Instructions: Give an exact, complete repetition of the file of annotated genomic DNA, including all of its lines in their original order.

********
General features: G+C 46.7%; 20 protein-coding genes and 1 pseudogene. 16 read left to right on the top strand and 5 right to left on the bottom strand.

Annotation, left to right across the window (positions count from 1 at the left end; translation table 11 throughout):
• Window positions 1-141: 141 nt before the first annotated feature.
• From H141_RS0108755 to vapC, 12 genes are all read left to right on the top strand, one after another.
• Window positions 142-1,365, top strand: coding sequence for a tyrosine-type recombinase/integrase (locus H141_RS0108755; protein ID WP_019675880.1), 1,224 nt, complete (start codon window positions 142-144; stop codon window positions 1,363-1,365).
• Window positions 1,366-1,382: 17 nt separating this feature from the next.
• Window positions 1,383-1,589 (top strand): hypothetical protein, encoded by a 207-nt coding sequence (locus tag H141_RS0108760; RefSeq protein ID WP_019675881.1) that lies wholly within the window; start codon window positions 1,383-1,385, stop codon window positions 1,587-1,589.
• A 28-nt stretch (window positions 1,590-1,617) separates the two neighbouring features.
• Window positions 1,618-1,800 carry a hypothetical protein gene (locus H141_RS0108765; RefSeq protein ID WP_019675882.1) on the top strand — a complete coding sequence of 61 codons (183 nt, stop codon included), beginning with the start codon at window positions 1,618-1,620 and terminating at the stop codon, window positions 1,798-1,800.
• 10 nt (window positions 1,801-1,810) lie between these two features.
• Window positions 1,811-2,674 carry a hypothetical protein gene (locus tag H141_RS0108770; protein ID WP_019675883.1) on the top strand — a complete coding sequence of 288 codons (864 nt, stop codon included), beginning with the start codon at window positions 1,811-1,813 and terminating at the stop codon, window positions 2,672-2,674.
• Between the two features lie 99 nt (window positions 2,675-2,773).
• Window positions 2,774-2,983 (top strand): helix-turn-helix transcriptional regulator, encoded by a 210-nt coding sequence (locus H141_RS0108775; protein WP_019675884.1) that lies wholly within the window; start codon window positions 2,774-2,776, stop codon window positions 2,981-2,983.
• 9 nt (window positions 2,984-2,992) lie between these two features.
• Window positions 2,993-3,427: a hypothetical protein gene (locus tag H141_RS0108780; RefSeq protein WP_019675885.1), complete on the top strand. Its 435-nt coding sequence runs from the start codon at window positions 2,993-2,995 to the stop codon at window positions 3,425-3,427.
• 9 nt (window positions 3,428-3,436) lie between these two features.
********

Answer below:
General features: G+C 46.7%; 20 protein-coding genes and 1 pseudogene. 16 read left to right on the top strand and 5 right to left on the bottom strand.

Annotation, left to right across the window (positions count from 1 at the left end; translation table 11 throughout):
• Window positions 1-141: 141 nt before the first annotated feature.
• From H141_RS0108755 to vapC, 12 genes are all read left to right on the top strand, one after another.
• Window positions 142-1,365, top strand: coding sequence for a tyrosine-type recombinase/integrase (locus H141_RS0108755; protein ID WP_019675880.1), 1,224 nt, complete (start codon window positions 142-144; stop codon window positions 1,363-1,365).
• Window positions 1,366-1,382: 17 nt separating this feature from the next.
• Window positions 1,383-1,589 (top strand): hypothetical protein, encoded by a 207-nt coding sequence (locus tag H141_RS0108760; RefSeq protein ID WP_019675881.1) that lies wholly within the window; start codon window positions 1,383-1,385, stop codon window positions 1,587-1,589.
• A 28-nt stretch (window positions 1,590-1,617) separates the two neighbouring features.
• Window positions 1,618-1,800 carry a hypothetical protein gene (locus H141_RS0108765; RefSeq protein ID WP_019675882.1) on the top strand — a complete coding sequence of 61 codons (183 nt, stop codon included), beginning with the start codon at window positions 1,618-1,620 and terminating at the stop codon, window positions 1,798-1,800.
• 10 nt (window positions 1,801-1,810) lie between these two features.
• Window positions 1,811-2,674 carry a hypothetical protein gene (locus tag H141_RS0108770; protein ID WP_019675883.1) on the top strand — a complete coding sequence of 288 codons (864 nt, stop codon included), beginning with the start codon at window positions 1,811-1,813 and terminating at the stop codon, window positions 2,672-2,674.
• Between the two features lie 99 nt (window positions 2,675-2,773).
• Window positions 2,774-2,983 (top strand): helix-turn-helix transcriptional regulator, encoded by a 210-nt coding sequence (locus H141_RS0108775; protein WP_019675884.1) that lies wholly within the window; start codon window positions 2,774-2,776, stop codon window positions 2,981-2,983.
• 9 nt (window positions 2,984-2,992) lie between these two features.
• Window positions 2,993-3,427: a hypothetical protein gene (locus tag H141_RS0108780; RefSeq protein WP_019675885.1), complete on the top strand. Its 435-nt coding sequence runs from the start codon at window positions 2,993-2,995 to the stop codon at window positions 3,425-3,427.
• 9 nt (window positions 3,428-3,436) lie between these two features.